Why Carlesha Freeland-Gaither's Safe and Speedy Rescue Matters

by Brittany Dawson

Almost one week ago, 22 year old Carlesha Freeland-Gaither went missing. Little to no evidence was left behind other than a cell phone and glasses belonging to Freeland-Gaither, found on an empty Philadelphia street. The cell phone was a small, yet hopeful lead that helped to quickly identify the victim. When news spread of Carlesha’s disappearance, a grainy black and white surveillance video was released, detailing the abduction in full. The suspect, Delvin Barnes, is shown pulling a vehicle near a curb and approaching Carlesha, and hurriedly carrying her to the car as she struggled against him. The surveillance video exposed hundreds of social media users to the abduction; and with the help of the dropped cell phone and Barnes’ use of her ATM card, authorities were able to locate them nearly 120 miles away from the abduction site in Jessup, Maryland. Carlesha Freeland-Gaither is alive and safe, a cause for celebration!

Like many, I was surprised by the swift responsiveness of authorities, law enforcement, and mainstream media. I thought, “Wow, mainstream media cares about the safety of a Black woman? Absolutely incredible.” These actions temporarily suspended images of police brutality, accentuating a visible shift from devaluing Black bodies to valuing Black (missing) persons. I was reminded of the highly problematic “missing white woman syndrome,” and how society retreats to silence when acknowledging Black missing person victims.

In 2010, Black Americans represented 40% of all missing persons cases despite making up 13% of the U.S. population. Truth be told, a pervasive culture of fear too limits call to action. Stories of missing persons of colors are all but completely ignored in comparison to other high-profile (white) cases. From Natalee Holloway’s carefully covered 2005 disappearance to the recent case of a missing UVA student, the overall discourse suggests that White missing people’s cases deserve more coverage because Whiteness holds a greater value in America.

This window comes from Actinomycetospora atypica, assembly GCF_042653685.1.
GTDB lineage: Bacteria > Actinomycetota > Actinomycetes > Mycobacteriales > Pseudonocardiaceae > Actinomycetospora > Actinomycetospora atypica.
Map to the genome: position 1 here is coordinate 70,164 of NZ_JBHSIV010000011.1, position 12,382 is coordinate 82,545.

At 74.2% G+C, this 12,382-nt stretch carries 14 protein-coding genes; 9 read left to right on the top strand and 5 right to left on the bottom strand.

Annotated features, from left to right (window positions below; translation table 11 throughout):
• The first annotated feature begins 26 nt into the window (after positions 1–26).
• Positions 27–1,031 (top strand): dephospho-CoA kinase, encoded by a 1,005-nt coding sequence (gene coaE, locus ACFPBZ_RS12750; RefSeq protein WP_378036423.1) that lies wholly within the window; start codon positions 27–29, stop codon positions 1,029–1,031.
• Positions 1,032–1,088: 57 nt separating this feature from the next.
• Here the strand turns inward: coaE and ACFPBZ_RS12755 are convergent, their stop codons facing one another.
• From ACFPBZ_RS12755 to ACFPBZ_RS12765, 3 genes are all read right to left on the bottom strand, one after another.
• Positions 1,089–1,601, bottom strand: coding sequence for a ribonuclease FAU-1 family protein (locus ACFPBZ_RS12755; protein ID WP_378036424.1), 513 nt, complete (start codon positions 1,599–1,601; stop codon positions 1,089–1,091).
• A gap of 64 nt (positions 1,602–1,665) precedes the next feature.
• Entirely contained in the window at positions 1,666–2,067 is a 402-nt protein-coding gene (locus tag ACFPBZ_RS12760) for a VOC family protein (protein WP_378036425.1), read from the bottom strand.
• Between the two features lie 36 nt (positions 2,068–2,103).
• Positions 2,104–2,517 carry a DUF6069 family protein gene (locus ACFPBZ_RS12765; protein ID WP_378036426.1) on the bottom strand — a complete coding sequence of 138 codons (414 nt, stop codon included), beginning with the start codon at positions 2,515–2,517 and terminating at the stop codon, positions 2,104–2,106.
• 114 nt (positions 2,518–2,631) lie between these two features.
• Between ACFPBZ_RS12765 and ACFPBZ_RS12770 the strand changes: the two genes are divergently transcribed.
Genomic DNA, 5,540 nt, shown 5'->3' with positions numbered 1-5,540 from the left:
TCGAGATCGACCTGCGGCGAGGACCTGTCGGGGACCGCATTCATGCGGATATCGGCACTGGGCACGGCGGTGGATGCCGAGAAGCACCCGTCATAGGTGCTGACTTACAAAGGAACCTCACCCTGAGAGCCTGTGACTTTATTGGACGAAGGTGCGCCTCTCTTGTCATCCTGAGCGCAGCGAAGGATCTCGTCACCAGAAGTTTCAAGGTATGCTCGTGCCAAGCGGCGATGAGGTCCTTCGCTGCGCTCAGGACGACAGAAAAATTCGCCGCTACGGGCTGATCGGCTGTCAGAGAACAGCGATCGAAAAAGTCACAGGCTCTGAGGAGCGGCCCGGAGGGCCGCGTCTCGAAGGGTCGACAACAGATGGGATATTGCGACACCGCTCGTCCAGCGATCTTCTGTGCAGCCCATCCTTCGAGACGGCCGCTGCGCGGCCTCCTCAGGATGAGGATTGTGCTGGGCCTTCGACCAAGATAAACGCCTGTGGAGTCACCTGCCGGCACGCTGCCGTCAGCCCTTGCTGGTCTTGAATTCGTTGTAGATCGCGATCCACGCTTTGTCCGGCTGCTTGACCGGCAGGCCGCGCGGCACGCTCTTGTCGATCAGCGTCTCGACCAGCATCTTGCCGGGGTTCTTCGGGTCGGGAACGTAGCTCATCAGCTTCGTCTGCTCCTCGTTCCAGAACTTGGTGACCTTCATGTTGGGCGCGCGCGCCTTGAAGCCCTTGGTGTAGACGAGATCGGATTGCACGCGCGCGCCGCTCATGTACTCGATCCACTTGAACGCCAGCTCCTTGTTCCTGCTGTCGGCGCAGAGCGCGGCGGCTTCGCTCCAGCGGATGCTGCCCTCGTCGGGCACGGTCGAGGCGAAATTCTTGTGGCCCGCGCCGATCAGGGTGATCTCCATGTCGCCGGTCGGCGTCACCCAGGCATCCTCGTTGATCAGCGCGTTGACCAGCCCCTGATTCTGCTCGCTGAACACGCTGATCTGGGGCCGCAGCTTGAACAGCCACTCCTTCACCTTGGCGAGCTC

Am I suggesting media coverage for White missing persons should stop? Absolutely not. No missing person should go unnoticed, and each case requires careful consideration and a right to visibility. However, I am suggesting we cultivate an inclusive language similar to that used with Carlesha and other missing persons campaigns. It is not a cure-all fix, but it does lend room for hope.

Consider the all-empowering #BringBackOurGirls campaign. First Lady Michelle Obama and other highly esteemed leaders bolstered efforts to return “our girls” (meaning 200+ schoolgirls from Nigeria) via social media activism. Of course, it takes more than a few tweets to spark lasting change, but the attention paid to the missing Nigerian schoolgirls was a start. The use of inclusive language (ex: the “our” in #BringBackOurGirls) indicated that our society does value missing persons of color. This was shown again last week with Carlesha’s rescue.

The use of words like “our” and “we” highlight that perhaps society does see people of color as equal, whether they are missing or not. All of which point to the biggest take-away on why we should care about Carlesha’s miraculous case: the acknowledgement that Black lives matter to more than just Black people. When we treat Black missing persons with urgency instead of as “someone else’s problem”, we eradicate the practice of divorcing Black bodies from their rightful place within mainstream American culture. Moreover, I congratulate America’s ability to restructure conversations on missing persons and paint Carlesha as everyone’s daughter, everyone’s friend, and most importantly, equally deserving of national attention.

Photo Credit: 6ABC

Brittany Dawson is a regular contributor at For Harriet. She is a senior at the University of South Carolina who is passionate about equality, social justice, and education. You may follow her on Twitter: @BrittanyJDawson.

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